Commit 62b733dd authored by Niels Möller's avatar Niels Möller
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Explain why lsh_keygen and lsh_writekey are separate programs.

Rev: FAQ:1.2
parent 65cfb2b2
......@@ -32,3 +32,37 @@ higher level languages like python or scheme rather than plain C is
that you don't have to mess with memory deallocation. But that's no
reason why we should have to do that in C; a gc should take care of
most of it in one place, in a few hundred lines of code.
× I don't see the value in lsh_writekey. Why not have lsh_keygen
do the writing?
I like the approach to have each program do one thing, and do it well.
And I'm a little tired of programs like ssh and pgp which include a
good key generator, but only generates keys in some specialized,
internal format, which are difficult to extract for other uses.
My intention is that lsh_keygen should be general program for
generating key pairs for public key cryptography. It outputs keys as
"s-expressions", and should use the formats defined by SPKI. It
supports all of canonical, transport and advanced flavors of
s-expressions.
On the other hand, lsh_writekey is responsible for two things: to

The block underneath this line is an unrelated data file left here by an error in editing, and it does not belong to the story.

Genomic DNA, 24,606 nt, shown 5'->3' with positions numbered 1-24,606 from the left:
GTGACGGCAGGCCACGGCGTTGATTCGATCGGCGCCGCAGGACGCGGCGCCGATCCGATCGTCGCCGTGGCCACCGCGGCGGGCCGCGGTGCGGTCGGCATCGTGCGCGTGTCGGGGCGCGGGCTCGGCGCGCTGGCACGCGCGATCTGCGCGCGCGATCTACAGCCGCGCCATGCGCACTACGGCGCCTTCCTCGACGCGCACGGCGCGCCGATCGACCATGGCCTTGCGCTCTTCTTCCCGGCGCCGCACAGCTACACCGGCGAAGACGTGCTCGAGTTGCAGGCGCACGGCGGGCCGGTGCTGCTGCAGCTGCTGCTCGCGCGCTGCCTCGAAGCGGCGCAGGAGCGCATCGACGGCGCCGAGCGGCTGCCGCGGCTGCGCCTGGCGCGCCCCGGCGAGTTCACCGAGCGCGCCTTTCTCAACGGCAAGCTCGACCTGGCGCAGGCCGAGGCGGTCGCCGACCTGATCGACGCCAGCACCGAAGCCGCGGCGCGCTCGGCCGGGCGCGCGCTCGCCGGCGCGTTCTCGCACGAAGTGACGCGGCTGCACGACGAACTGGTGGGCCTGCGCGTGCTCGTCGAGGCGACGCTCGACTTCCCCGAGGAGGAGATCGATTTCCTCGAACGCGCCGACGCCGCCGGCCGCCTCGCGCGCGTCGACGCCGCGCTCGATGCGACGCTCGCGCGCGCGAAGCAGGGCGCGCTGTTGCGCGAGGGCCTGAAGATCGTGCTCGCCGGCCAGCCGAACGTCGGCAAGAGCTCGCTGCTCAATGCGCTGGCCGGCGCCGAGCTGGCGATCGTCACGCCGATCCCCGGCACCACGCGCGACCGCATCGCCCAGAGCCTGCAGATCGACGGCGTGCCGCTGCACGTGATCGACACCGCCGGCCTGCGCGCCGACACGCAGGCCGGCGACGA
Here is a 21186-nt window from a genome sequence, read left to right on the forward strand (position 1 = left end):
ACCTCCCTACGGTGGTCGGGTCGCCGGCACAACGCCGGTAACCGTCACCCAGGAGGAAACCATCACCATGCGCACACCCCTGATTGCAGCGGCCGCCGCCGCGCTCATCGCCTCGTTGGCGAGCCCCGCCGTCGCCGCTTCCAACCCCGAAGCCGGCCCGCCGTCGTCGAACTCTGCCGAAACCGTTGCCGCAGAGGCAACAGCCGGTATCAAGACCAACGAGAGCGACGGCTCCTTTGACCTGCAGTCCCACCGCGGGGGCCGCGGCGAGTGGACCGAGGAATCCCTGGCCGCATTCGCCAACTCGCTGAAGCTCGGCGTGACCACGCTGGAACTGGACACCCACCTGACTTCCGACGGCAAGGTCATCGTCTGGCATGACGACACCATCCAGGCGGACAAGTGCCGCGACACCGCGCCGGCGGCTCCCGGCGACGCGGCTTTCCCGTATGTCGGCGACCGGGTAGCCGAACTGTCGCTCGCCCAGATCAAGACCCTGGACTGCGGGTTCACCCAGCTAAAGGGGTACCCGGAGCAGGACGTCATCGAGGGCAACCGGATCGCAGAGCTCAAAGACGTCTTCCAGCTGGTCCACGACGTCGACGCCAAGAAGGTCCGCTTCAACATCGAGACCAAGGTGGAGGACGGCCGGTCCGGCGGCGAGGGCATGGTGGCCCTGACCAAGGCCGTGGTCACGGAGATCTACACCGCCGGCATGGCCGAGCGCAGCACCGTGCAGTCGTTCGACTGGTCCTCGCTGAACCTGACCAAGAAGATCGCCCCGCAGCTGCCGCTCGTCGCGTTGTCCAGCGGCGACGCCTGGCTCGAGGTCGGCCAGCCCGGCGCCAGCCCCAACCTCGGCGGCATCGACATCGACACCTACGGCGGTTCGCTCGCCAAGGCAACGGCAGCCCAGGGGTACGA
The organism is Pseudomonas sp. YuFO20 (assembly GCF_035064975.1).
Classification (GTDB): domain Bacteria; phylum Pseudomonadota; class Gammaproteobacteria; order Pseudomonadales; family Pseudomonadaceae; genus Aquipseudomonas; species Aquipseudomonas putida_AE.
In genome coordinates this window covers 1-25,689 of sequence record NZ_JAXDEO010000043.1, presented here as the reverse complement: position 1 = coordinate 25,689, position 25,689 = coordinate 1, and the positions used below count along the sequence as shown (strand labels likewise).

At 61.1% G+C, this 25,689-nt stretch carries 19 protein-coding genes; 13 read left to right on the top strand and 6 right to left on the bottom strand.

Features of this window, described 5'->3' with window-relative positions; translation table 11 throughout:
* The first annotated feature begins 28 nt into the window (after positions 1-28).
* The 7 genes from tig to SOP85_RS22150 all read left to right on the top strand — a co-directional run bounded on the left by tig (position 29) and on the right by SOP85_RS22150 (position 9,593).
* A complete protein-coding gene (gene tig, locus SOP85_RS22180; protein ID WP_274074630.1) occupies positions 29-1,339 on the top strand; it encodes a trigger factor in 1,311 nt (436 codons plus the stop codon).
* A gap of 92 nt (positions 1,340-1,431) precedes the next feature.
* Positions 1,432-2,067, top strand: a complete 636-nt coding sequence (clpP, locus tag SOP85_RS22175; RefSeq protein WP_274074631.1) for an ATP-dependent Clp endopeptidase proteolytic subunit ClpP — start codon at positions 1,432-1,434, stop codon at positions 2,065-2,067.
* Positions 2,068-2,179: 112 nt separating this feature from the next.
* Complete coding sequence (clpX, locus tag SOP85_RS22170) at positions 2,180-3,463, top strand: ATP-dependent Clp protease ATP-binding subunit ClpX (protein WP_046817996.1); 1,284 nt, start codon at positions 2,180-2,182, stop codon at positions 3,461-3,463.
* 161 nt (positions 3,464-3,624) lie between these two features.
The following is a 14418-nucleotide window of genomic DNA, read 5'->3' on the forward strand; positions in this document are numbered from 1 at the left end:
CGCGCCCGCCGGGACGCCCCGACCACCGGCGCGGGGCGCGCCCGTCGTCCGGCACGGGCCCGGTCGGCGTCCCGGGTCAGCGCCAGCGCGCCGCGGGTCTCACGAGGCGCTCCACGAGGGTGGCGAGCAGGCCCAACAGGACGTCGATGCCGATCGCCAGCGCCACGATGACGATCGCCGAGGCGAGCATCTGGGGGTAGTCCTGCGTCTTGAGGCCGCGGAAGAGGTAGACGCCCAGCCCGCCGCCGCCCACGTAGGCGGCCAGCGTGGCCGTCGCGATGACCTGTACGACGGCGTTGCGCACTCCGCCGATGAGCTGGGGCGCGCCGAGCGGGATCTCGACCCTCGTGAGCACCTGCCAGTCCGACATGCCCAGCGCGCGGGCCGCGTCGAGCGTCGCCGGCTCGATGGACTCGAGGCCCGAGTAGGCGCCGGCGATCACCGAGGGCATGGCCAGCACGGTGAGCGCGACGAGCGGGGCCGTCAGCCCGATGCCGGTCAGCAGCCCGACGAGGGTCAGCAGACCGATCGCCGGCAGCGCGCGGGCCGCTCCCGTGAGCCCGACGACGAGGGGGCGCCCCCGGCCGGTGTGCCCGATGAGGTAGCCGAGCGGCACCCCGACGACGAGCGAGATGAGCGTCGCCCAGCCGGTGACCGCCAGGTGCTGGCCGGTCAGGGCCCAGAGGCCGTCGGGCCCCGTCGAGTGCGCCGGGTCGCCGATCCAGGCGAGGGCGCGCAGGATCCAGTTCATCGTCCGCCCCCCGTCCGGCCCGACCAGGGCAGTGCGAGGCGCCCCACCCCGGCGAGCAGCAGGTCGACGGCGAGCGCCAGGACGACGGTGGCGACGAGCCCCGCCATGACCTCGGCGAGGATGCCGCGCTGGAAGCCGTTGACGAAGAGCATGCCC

split out the public part of the kay, and for storing the private part
securely. lsh_writekey need not support the advanced s-expression
syntax. (When I think of it, perhaps it would be better to have
lsh_writekey send the public key to stdout...).
Furthermore, if you ever want to import a dss key from some other
program (say, pgp-5), I suspect that it will be easier to find or
write up a converter that outputs an unencrypted SPKI style key, than a
program that can create the files under ~/.lsh directly. Then, the
separate lsh_writekey program may come in handy.
This said, I understand that we also need a more user friendly
interface that does all the work with a single command. But I'd rather
write that as a simple shell script that pipes the primitives
together.
http://www.clark.net/pub/cme/html/spki.html
http://theory.lcs.mit.edu/~rivest/sexp.html
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